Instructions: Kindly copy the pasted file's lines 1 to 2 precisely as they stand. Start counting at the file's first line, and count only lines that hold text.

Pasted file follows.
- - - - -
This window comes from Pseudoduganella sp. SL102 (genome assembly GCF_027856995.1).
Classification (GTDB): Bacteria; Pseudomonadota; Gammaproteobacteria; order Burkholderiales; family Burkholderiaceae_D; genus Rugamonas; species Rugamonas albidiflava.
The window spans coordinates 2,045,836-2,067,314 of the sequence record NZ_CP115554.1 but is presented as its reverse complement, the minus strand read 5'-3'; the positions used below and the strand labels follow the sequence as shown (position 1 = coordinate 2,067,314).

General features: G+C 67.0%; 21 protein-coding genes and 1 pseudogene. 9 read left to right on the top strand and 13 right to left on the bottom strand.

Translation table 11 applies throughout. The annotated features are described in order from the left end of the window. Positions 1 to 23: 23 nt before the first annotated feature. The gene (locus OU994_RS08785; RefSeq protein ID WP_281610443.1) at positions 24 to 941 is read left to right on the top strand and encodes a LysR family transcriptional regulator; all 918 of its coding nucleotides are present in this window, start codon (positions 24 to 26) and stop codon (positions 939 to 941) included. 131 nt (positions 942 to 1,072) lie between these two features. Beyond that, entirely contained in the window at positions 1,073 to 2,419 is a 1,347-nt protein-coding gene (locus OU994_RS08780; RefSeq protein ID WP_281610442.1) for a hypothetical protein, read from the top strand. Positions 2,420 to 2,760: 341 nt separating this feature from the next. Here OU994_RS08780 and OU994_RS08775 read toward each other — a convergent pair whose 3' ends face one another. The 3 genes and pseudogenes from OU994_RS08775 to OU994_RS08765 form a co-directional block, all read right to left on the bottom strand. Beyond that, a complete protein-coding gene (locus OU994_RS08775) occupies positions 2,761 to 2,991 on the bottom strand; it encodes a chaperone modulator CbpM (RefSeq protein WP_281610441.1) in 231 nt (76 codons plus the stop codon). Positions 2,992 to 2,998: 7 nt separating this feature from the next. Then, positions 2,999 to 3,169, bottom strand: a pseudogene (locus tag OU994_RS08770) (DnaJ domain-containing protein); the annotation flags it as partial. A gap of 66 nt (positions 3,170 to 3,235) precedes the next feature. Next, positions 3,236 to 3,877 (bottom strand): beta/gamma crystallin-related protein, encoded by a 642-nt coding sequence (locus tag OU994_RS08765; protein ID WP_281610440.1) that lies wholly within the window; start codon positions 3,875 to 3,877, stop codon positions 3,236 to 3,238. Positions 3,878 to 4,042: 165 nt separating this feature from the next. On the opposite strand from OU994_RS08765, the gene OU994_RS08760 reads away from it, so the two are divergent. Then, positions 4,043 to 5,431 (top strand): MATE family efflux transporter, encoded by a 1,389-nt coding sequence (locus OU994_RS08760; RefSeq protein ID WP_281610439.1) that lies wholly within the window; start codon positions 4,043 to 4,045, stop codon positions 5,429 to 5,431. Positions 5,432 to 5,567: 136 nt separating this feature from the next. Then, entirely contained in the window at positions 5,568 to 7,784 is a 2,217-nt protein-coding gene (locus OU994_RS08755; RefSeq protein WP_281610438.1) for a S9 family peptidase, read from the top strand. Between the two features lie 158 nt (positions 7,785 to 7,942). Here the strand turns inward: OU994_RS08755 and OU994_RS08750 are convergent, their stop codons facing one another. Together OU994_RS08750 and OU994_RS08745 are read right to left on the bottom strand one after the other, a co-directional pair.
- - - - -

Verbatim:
This window comes from Pseudoduganella sp. SL102 (genome assembly GCF_027856995.1).
Classification (GTDB): Bacteria; Pseudomonadota; Gammaproteobacteria; order Burkholderiales; family Burkholderiaceae_D; genus Rugamonas; species Rugamonas albidiflava.